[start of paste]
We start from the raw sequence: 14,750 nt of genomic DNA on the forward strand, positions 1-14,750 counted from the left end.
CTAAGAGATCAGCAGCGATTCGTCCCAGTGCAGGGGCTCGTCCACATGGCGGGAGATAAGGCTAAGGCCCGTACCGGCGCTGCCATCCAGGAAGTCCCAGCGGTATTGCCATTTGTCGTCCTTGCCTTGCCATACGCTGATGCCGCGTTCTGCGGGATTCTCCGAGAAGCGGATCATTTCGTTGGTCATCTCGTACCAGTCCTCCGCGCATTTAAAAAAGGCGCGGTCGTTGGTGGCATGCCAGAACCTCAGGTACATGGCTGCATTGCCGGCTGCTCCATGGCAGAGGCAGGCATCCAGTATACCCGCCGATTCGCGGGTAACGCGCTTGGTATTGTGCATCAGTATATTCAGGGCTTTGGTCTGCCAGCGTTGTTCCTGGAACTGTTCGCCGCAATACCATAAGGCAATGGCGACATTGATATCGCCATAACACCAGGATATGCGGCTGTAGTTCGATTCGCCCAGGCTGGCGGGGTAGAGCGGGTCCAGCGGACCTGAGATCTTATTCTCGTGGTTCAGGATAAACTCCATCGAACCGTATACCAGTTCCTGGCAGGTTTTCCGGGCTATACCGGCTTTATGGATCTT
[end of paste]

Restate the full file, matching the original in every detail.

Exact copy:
We start from the raw sequence: 14,750 nt of genomic DNA on the forward strand, positions 1-14,750 counted from the left end.
CTAAGAGATCAGCAGCGATTCGTCCCAGTGCAGGGGCTCGTCCACATGGCGGGAGATAAGGCTAAGGCCCGTACCGGCGCTGCCATCCAGGAAGTCCCAGCGGTATTGCCATTTGTCGTCCTTGCCTTGCCATACGCTGATGCCGCGTTCTGCGGGATTCTCCGAGAAGCGGATCATTTCGTTGGTCATCTCGTACCAGTCCTCCGCGCATTTAAAAAAGGCGCGGTCGTTGGTGGCATGCCAGAACCTCAGGTACATGGCTGCATTGCCGGCTGCTCCATGGCAGAGGCAGGCATCCAGTATACCCGCCGATTCGCGGGTAACGCGCTTGGTATTGTGCATCAGTATATTCAGGGCTTTGGTCTGCCAGCGTTGTTCCTGGAACTGTTCGCCGCAATACCATAAGGCAATGGCGACATTGATATCGCCATAACACCAGGATATGCGGCTGTAGTTCGATTCGCCCAGGCTGGCGGGGTAGAGCGGGTCCAGCGGACCTGAGATCTTATTCTCGTGGTTCAGGATAAACTCCATCGAACCGTATACCAGTTCCTGGCAGGTTTTCCGGGCTATACCGGCTTTATGGATCTT